Silage production Part 4
So the grass has been cut at its optimal time, wilted to perfection, chopped at the perfect length and into the trailer. The silo needs to be prepped and ready then filled properly to ensure all the hard work done so far isn’t wasted.
Build silos and piles on concrete or asphalt pads.
- Walls should be no higher than 6 metres.
Target dimensions of different types of silo.
- The correct sizing of bunkers, clamps and drive-over piles can reduce the risk of an accident.
Walls and floors.
- Walls should be strong enough to withstand the lateral pressure exerted by heavy tractors during silo filling and compaction.
- Joins and cracks should be sealed with bitumen.
- Floors surfaced with hot rolled asphalt withstand corrosive silage acids.
- Rainwater from the surface of unroofed silos should be channelled into separate drains.
- Collection facilities for liquid effluent should be matched to the capacity of the silo.
Wall film prevents oxygen entering silage at the edges of bunkers and protects walls from corrosion by silage acids.
- Select a Silostop Wall film that is at least 1.5 - 2 metres wider than the height of the silo walls.
- Inspect tops and sides of walls and protect film from sharp objects such as cracked aggregate, stones, metalwork.
- Drape Wall film over the wall so that 1.5 - 2 metres hang down the outside surface. As the silo is filled, the wall film tends to be pulled down and it is important to leave at least 1 metre to overlap the top surface when the silo is full.
Aim for high silage density. Match the number of packing tractors and their weight to crop delivery rate to the silo.
- Silage density affects loss of DM. Higher silage densities increase the storage capacity of bunker silos and can decrease the height and footprint of drive-over piles.
- Recommended minimum silage density is 700 to 750 kg fresh weight (FW)/m³ (230 to 250 kg DM/m³).
- High tractor weight is required to achieve sufficient density. But beware of overloading side walls. Check wall load capacity and packing tractor weights before filling.
- Match the number of packing tractors and their weight to crop delivery rate to the silo.
- If forage DM exceeds 40%, packing tractor weight must be increased to reach target silage density.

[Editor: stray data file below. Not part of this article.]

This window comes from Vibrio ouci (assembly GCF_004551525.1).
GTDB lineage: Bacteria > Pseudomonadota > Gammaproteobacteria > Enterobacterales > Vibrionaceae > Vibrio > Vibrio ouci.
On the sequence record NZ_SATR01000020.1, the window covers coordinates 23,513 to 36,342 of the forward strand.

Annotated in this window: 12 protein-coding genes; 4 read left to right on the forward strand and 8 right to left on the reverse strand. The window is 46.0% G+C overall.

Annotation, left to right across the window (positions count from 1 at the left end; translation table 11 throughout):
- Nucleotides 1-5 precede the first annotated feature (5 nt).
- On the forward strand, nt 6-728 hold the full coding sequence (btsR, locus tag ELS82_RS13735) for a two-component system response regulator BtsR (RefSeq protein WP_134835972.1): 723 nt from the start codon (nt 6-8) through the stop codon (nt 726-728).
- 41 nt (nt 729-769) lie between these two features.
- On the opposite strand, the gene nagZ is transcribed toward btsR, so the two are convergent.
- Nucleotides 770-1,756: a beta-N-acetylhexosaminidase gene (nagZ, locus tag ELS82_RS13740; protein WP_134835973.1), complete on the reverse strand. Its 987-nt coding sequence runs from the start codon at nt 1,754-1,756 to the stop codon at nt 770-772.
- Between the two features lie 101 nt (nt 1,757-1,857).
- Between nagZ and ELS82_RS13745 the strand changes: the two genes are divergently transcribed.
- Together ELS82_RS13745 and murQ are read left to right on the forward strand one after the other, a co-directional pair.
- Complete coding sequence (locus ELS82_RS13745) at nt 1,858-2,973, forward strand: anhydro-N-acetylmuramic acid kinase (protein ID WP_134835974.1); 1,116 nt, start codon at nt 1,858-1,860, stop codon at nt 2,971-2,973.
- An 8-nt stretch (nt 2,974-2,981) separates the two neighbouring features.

- Ensure the entire top surface is consolidated as uniformly as possible, paying special attention to the outer edges.
- Bunkers should have a concave top surface during filling and a convex top surface at the end of filling.
- If forage delivery rate increases, be prepared to add an extra or heavier tractor.
- Estimate likely silage delivery rate to the silo and plan for adequate packing tractor weight. Be prepared to adjust harvesting, filling and packing procedures if necessary.
- Employ well-trained and experienced people, especially those who operate the push-up/blade tractor(s). Provide training as needed.
- Spread forage in uniform layers of 15 cm or less; and pack continuously throughout filling.
- Form a progressive wedge of forage and maintain a slope no steeper than 1 in 3.
- Align the tractor tyre with the track of the previous tractor pass.
- Ensure at least two tractor passes over the surface of each layer of forage.
- Drive-over piles should be packed from side-to-side, as the progressive wedge advances, and the sides of the pile should never exceed a slope of 1 in 3.
- When two or more tractors are used, establish a safe driving procedure.
- When possible, drive up and reverse down packing slopes.
- Do not drive tractors in a circle and avoid making 180o turns on the floor of a bunker or front apron of a pile.
- Increase tractor passes near the walls of bunker silos to increase the density of the forage that is within one metre of the wall.
- Tracked bulldozers and vibrating rollers can be used. Their heavy weight and vibration can achieve higher silage density.
- Tracked vehicles are likely to be more stable on the sloped surface of low DM forages than wheeled loaders. Towed packing devices, including rail wheels and vibrating rollers increase silage density.